I think anything that programmatic does not work. If you have poor performers, it is incumbent upon you to make sure that you spend most of your time with your top performers because your time is your most precious resource. If 10% is causing you to spend more time managing them than putting time with your top performers, then you do that. It may be more than 10%. Some years it may be 20% or some years everyone is clicking, everyone is performing, it may be 5%. You need always to make sure that you have low performers are being moved out. You’re always bringing in new blood. I don’t have a preset percentage of what that number is.
I think if you always get rid of 10%, what if the bottom 10% was still good?
B players are hard to come by. Everyone’s not going to be A. You’ve got to have B players. If B players are in the 10% of this year, you’re going to get rid of a B player for a number.
I’m with you on that one. You mentioned that as a mistake, but what about failure? Have you ever failed? Any significant failures? Everybody I’ve interviewed tells me they have and anybody who’s met success usually has, which I find fascinating because you can get yourself back up. What did you experience?
That lack of management system or managing the people, it led to some multiple under performances by the team. Instead of managing me out, which Kurt had the absolute right to do, he said, “You have to have a mind change.” If your mind change is not about your time is a precious resource, if you can’t get away from your military background, then this will be the farthest that you go. You have to literally figure out how you’re going to take the best of what it is and attach it and then learn how to integrate yourself into the culture that you’re operating in now.
Do you think the military should be doing it differently? Do you think that’s the right setup for that?
I think they have started doing it differently. I would say that when you look at some of the training that they have now, that there has been a movement to be less hierarchical and not a lot. Because it’s still generals are generals, captains are captains and there’s still that rank. If you take a step back or you look at what’s called the special operators, the high-performance teams, the SEALS, the Rangers, Delta Force, Special Forces, they operate in an entirely different way. It’s almost like a team of leaders with one person having the beanbag that gets to make the decision.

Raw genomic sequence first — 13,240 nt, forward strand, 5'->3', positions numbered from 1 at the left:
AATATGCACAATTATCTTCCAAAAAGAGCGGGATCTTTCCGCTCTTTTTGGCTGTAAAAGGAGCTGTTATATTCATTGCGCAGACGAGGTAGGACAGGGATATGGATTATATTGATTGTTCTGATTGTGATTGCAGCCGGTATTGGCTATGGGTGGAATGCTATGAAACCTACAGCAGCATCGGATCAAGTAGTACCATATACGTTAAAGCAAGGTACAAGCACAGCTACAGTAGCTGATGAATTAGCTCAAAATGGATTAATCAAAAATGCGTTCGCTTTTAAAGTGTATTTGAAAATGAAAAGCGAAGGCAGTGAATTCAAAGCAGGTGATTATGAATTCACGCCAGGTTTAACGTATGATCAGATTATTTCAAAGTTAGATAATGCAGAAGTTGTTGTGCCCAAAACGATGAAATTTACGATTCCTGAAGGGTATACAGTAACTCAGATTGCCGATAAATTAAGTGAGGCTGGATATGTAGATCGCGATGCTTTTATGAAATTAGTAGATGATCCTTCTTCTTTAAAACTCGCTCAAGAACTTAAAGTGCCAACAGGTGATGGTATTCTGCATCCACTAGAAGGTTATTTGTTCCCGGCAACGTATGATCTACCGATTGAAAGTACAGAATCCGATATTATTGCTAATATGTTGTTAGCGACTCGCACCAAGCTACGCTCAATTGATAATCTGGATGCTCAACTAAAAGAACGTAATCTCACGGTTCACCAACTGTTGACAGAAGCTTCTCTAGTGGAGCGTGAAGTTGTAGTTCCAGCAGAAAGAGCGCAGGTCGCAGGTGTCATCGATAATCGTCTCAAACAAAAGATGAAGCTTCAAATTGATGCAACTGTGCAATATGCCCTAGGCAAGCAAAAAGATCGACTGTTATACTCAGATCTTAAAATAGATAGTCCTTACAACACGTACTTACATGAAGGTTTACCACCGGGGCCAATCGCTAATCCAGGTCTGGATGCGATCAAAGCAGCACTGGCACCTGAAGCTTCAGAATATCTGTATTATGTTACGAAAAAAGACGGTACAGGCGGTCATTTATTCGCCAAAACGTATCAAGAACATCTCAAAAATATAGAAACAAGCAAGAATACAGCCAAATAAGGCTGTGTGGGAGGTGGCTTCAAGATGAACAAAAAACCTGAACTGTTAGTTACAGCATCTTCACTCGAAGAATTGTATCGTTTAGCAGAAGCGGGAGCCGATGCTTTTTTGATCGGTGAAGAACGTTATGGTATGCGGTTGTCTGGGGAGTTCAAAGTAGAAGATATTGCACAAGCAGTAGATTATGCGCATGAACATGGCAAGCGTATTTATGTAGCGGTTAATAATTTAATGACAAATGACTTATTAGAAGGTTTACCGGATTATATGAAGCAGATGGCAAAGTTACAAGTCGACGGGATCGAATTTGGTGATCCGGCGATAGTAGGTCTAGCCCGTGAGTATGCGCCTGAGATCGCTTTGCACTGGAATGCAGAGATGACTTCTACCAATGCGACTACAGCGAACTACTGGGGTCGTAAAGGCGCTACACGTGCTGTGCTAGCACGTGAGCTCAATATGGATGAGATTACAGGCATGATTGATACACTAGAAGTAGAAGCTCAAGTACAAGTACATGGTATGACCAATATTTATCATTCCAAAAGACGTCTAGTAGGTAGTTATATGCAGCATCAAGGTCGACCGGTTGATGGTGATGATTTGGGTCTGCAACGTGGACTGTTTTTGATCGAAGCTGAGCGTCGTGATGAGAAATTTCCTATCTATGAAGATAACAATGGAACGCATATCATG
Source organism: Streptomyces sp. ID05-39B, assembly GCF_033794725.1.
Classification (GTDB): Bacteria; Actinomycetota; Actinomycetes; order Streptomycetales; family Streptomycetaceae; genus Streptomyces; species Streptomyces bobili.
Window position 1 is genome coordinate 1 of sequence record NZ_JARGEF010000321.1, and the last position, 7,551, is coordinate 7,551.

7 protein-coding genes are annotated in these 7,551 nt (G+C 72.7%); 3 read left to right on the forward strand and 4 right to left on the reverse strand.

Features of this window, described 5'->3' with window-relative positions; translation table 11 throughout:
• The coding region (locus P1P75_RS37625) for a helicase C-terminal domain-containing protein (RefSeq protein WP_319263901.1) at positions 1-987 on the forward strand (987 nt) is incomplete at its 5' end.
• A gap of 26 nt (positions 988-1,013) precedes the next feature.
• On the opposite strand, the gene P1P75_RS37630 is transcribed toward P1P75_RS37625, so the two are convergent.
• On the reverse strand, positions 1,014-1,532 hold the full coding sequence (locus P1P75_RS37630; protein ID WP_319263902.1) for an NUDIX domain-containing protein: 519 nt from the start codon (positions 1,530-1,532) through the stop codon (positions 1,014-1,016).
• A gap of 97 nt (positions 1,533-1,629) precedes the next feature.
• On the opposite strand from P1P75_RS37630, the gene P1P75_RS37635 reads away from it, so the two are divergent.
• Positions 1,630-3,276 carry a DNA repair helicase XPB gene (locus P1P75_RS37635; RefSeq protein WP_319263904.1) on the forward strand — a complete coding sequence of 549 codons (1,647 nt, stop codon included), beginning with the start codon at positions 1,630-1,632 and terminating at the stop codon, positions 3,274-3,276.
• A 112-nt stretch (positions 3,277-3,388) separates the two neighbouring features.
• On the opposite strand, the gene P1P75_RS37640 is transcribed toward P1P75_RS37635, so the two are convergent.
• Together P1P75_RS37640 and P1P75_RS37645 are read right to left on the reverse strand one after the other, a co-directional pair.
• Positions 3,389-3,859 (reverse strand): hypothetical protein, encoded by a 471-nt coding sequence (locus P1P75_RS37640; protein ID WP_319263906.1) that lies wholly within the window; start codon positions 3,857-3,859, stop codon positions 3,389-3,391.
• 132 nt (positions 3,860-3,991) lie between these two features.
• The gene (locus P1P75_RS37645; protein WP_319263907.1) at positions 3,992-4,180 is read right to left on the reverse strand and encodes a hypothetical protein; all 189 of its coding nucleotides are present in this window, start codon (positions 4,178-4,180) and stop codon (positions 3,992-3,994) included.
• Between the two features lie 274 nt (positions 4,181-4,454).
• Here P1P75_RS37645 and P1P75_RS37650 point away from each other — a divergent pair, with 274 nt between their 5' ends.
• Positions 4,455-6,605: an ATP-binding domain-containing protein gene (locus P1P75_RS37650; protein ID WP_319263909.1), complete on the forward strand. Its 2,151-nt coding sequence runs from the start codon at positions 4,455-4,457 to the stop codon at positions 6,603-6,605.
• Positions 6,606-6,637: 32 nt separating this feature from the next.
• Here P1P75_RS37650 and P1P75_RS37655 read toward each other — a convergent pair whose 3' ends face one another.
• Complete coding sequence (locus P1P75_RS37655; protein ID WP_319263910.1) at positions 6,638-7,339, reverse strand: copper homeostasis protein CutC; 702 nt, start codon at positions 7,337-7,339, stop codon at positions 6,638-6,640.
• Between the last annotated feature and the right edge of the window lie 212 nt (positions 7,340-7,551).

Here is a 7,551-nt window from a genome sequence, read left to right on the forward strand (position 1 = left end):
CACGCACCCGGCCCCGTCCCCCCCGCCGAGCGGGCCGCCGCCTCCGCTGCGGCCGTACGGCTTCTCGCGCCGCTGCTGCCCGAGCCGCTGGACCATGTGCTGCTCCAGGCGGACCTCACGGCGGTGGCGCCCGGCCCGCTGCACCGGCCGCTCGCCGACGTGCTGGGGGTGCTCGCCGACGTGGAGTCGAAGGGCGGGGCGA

Did you learn risk-taking then from being in the military? Is that nothing new for like the working world? Do you think you’ve taken risks? Do you take it a little less risky?Always have a vision, to look down the street and not back behind in a rearview mirror. Click To Tweet
I would say that I’d probably take out at the taking risk type of person. I don’t know if the military made me more risk resilient because there was always this concept that in order to move anything forward, you have to take risks, you want to take smart risks. Playing it safe always tended to lose whatever situation it was because the rest of the world, they were getting better. They were moving, they were evolving, they were becoming something different and going into protection mode always seem to lead to a bad outcome.
I would peg on the riskier than not to whereas I went up in the ranks, I would always make sure I would have some anti-me’s on the team that will be conservative, that would be able to throw the flag and say, “You need to understand the risks you’re getting into. This acquisition, this move into a new market, this move to a new customer segment, it comes with A.” Unfortunately for me, I am an eternal optimist. I do believe that tomorrow will be better than now. That’s the way I live, that there was always a vision. We will always be looking down the street and not back behind us in a rearview mirror. I learned to hire people that were good at helping mitigate my down the street view and they were also good at looking in a rearview mirror and then making sure that we account for what happened historically and we put that into what our plans were going forward.
You help a lot of people move forward now. You’ve been featured for your work in many places I was looking for. You’re featured in Black Enterprise, Savoy. You’ve had all of your military and civilian awards, but you’re named one of the Top 100 Most Influential Blacks in Corporate America in 2012 and again in 2014. Those are some pretty good awards. Is this for your work with leaders as far as executive coaching? What did they recognize you for in general?
At the time, I was in corporate and it was the work that I was doing with the organizations. One of the things that I prided myself on is there’s a reason why inclusion works. Because you get to have a diversity of thought and you get to bring in great minds that think differently and then they all can help figure out complex problems and provide the best solutions. Part of my work that I did as I went through the ranks is I always prided myself on having the most diverse team in whatever organization. Because to me, that was the magic, is that you put your ego to the side, you surround yourself with smart people in the room and then you shut up and listen to what they have to say.
Do you find that they’re doing that with boards of directors? Because I noticed you serve on a board of directors for Vectrus and Team Red, White and Blue. You have board experience. Are you finding that they’re diverse?
They are not.
I’m saying boards in general.